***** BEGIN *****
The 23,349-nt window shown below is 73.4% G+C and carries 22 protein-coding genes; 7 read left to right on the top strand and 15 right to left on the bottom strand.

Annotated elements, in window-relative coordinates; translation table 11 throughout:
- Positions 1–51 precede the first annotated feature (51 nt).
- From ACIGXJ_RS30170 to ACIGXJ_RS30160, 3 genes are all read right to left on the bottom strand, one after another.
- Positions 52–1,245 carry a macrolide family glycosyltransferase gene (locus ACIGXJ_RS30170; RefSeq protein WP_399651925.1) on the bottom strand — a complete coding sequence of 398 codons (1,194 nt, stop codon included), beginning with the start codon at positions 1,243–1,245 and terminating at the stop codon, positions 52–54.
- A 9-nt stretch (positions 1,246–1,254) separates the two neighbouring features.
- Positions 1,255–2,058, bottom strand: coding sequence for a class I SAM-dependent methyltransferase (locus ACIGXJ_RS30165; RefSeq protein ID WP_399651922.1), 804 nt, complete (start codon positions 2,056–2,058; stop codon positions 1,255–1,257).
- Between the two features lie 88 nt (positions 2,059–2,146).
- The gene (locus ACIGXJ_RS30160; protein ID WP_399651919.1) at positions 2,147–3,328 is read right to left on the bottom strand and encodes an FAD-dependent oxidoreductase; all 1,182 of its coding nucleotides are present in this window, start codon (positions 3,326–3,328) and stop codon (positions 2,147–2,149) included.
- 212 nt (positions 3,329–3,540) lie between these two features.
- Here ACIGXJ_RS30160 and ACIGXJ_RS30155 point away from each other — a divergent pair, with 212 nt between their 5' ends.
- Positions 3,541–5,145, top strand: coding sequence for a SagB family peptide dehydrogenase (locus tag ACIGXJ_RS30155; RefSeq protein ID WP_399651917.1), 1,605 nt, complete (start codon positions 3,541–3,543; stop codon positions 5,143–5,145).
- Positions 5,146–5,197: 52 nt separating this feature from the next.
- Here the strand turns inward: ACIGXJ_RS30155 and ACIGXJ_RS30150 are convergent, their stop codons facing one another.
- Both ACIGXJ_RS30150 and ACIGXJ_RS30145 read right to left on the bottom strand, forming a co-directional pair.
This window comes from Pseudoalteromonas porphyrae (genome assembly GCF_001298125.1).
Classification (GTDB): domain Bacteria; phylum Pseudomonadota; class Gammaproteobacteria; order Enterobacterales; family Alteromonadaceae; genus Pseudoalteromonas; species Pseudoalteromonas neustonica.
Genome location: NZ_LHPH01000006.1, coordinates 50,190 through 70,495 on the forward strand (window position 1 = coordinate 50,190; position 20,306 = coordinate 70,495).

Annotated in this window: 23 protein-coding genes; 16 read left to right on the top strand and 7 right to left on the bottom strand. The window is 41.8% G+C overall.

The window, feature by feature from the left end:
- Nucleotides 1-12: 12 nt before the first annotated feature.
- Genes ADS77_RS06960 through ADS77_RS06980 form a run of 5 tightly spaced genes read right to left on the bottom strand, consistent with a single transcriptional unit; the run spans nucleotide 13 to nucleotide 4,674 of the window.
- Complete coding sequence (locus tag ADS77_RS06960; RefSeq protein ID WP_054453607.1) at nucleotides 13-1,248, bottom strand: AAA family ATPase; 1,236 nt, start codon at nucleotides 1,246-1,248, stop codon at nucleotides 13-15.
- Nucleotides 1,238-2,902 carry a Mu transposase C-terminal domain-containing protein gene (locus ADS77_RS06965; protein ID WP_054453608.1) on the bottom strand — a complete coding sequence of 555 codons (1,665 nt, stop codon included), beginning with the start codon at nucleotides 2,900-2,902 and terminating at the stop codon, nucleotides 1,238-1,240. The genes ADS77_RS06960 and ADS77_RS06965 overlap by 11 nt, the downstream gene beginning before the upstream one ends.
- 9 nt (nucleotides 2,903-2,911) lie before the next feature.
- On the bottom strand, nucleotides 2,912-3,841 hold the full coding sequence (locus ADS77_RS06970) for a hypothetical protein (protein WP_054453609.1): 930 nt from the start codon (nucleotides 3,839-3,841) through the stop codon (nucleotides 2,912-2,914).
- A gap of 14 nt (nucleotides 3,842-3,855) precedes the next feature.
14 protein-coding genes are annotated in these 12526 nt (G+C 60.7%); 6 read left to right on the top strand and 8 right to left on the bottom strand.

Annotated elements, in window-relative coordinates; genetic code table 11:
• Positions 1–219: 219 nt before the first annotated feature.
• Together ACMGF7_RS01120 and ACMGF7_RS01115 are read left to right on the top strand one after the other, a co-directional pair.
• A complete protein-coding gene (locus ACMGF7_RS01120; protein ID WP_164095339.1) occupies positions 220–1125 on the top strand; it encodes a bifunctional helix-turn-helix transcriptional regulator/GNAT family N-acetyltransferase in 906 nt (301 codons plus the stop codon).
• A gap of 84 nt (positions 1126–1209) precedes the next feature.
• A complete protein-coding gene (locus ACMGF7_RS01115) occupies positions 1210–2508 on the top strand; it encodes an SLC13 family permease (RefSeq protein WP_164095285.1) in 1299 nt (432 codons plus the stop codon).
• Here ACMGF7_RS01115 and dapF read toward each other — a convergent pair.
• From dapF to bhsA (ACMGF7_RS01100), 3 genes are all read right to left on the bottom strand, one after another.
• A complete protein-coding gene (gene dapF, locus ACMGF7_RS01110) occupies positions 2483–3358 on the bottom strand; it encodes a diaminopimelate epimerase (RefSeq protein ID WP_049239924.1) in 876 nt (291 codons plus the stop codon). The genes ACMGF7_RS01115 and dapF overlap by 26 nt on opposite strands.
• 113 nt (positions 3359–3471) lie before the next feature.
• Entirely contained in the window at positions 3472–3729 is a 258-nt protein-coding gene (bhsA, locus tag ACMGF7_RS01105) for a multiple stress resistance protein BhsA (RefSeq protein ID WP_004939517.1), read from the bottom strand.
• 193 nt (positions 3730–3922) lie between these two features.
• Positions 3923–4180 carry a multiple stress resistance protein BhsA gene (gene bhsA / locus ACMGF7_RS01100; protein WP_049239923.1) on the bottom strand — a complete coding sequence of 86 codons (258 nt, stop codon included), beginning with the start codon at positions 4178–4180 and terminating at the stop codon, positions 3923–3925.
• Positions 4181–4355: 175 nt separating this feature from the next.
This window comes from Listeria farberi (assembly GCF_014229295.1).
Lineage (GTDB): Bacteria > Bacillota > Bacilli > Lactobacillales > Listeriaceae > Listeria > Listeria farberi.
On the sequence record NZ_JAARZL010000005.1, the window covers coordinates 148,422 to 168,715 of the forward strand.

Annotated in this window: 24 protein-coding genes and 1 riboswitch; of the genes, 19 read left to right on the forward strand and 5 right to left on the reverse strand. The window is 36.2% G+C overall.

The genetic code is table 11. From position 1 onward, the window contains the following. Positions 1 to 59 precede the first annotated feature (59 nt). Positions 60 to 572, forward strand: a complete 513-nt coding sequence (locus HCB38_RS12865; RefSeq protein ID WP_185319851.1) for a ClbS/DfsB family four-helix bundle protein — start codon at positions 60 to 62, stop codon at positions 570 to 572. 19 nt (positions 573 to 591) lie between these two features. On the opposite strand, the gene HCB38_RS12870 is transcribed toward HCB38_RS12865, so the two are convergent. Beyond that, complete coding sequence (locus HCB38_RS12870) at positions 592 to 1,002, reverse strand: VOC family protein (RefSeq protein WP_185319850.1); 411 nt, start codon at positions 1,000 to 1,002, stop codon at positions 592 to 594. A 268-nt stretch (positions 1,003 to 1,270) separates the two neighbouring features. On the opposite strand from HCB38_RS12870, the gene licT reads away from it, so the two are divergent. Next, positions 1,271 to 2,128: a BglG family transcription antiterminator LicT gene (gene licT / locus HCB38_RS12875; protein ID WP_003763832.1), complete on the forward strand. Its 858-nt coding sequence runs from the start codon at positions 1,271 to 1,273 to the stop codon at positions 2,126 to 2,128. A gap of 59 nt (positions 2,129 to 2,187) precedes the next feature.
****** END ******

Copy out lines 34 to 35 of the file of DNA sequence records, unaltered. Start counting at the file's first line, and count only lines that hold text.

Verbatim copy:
• A complete protein-coding gene (locus ACMGF7_RS01115) occupies positions 1210–2508 on the top strand; it encodes an SLC13 family permease (RefSeq protein WP_164095285.1) in 1299 nt (432 codons plus the stop codon).
• Here ACMGF7_RS01115 and dapF read toward each other — a convergent pair.